A client in financial distress is often searching for any possible opportunity for protecting assets from her creditors. Having been advised of the applicability of the Fraudulent Transfer Act, the client understands that gifts to family members or sales at below market prices are likely to be challenged as fraudulent transfers. In general, a fraudulent transfer is one made with the intent to hinder, delay or defraud a creditor. However, intent can be also be found where the debtor transfers assets without receiving reasonably equivalent value and intends to incur debts beyond her ability to pay. In addition, a transfer is fraudulent if the debtor transfers assets without receiving reasonably equivalent value and is insolvent at the time or becomes insolvent as a result of the transfer. If a transfer is found to be fraudulent, the creditor has a number of remedies including avoidance of the transfer or attaching the transferred property.
Many traditional asset protection planning opportunities available to persons not in financial distress cannot be used by distressed debtors because of the Fraudulent Transfer Act. Sometimes, however, a family’s unique situation can justify a transfer that otherwise might have been considered fraudulent. We occasionally encounter distressed debtors with children or are suffering from chronic physical or mental disabilities…autism, cystic fibrosis, muscular dystrophy and so forth. It is not unusual for a parent or grandparent, as part of his or her estate planning, to set up a Special Needs Trust for such child. This type of trust can be funded at death or inter vivos (during life). This author submits that if a distressed debtor funds a Special Needs Trust with the intent to further the interests of the child and to insure adequate funds exist for such child’s needs beyond those provided by governmental benefits, and not with the intent to hinder, delay or defraud creditors, such transfer may be permissible.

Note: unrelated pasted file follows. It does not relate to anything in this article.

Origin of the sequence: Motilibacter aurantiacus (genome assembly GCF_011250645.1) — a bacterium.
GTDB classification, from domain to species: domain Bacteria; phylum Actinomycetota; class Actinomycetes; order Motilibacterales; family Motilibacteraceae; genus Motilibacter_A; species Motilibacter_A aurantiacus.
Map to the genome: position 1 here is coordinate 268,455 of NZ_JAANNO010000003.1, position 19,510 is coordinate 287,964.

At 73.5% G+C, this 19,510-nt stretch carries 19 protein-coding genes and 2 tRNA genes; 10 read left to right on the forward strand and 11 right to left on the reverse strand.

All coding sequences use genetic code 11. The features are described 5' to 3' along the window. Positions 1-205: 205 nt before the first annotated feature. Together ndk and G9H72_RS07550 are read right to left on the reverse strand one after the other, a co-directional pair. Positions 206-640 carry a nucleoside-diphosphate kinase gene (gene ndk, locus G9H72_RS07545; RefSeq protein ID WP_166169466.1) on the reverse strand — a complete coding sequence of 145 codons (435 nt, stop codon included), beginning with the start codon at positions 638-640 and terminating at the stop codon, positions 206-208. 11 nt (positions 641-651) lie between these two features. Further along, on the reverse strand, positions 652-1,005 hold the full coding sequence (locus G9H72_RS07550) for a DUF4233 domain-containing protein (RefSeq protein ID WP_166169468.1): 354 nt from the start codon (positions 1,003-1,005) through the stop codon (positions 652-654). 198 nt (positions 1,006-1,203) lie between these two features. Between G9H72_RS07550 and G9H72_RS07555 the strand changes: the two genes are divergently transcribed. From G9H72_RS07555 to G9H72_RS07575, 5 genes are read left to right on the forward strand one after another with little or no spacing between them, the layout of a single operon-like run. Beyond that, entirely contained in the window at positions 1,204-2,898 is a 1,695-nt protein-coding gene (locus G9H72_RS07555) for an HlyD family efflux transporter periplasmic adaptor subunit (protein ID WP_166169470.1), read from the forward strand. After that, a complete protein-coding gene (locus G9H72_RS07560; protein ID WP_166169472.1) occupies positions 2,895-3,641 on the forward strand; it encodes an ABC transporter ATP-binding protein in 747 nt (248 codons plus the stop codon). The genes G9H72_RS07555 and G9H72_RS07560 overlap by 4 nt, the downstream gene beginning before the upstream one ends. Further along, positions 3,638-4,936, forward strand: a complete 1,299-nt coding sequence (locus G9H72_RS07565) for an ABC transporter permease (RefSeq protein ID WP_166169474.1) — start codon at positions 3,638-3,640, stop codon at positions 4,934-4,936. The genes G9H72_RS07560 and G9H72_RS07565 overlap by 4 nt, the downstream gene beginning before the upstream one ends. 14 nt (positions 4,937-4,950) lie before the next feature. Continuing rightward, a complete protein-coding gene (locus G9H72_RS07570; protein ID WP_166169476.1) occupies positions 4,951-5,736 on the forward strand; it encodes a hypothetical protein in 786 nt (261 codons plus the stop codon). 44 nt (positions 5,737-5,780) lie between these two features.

The establishment and funding of the Trust cannot be a mere subterfuge for what would otherwise be a fraudulent transfer. There must be evidence that the client is satisfying an independent and significant goal (providing for the wellbeing of the child) which is unrelated to the client’s financial condition. If this condition is satisfied and it can be demonstrated that the client did not intend to defraud her creditors, the next condition is that the client was not insolvent or the transfer did not render her insolvent. If debts exceed the value of the debtor’s property, the debtor is deemed to be insolvent under the Act. If the debtor is not generally paying her debts as the debts become due, she will also be considered insolvent.
From a practical perspective, a creditor is faced with a tough hurdle in challenging the transfer to a Special Needs Trust. Not only does the creditor have to prove intent (which can be actual or constructive) or show that the insolvency test was violated, but the creditor must also fight the natural inclination of a jury to want to permit a transfer to a Special Needs Trust especially when all of the testimony is presented about the affected child and his future problems.